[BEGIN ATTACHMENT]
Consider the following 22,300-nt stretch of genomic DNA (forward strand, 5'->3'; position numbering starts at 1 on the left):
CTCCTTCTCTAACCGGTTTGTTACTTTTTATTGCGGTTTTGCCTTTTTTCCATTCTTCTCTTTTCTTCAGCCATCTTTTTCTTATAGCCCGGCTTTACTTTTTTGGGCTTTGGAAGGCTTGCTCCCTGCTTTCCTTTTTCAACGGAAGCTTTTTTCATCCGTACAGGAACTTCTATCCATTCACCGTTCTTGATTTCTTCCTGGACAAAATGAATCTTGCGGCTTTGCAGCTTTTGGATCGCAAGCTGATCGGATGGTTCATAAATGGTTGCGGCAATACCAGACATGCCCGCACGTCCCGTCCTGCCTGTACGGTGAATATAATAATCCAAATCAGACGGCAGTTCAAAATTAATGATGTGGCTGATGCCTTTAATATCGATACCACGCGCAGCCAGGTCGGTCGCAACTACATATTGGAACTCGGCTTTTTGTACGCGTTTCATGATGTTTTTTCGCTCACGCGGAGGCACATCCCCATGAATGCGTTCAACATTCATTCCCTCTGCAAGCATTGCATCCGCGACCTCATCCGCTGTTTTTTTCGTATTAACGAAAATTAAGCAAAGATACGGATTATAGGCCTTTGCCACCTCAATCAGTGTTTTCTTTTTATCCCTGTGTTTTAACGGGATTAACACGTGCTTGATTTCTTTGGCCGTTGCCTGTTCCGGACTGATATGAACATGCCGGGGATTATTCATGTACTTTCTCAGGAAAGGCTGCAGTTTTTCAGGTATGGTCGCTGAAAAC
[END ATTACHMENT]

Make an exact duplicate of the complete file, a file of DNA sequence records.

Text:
Consider the following 22,300-nt stretch of genomic DNA (forward strand, 5'->3'; position numbering starts at 1 on the left):
CTCCTTCTCTAACCGGTTTGTTACTTTTTATTGCGGTTTTGCCTTTTTTCCATTCTTCTCTTTTCTTCAGCCATCTTTTTCTTATAGCCCGGCTTTACTTTTTTGGGCTTTGGAAGGCTTGCTCCCTGCTTTCCTTTTTCAACGGAAGCTTTTTTCATCCGTACAGGAACTTCTATCCATTCACCGTTCTTGATTTCTTCCTGGACAAAATGAATCTTGCGGCTTTGCAGCTTTTGGATCGCAAGCTGATCGGATGGTTCATAAATGGTTGCGGCAATACCAGACATGCCCGCACGTCCCGTCCTGCCTGTACGGTGAATATAATAATCCAAATCAGACGGCAGTTCAAAATTAATGATGTGGCTGATGCCTTTAATATCGATACCACGCGCAGCCAGGTCGGTCGCAACTACATATTGGAACTCGGCTTTTTGTACGCGTTTCATGATGTTTTTTCGCTCACGCGGAGGCACATCCCCATGAATGCGTTCAACATTCATTCCCTCTGCAAGCATTGCATCCGCGACCTCATCCGCTGTTTTTTTCGTATTAACGAAAATTAAGCAAAGATACGGATTATAGGCCTTTGCCACCTCAATCAGTGTTTTCTTTTTATCCCTGTGTTTTAACGGGATTAACACGTGCTTGATTTCTTTGGCCGTTGCCTGTTCCGGACTGATATGAACATGCCGGGGATTATTCATGTACTTTCTCAGGAAAGGCTGCAGTTTTTCAGGTATGGTCGCTGAAAAC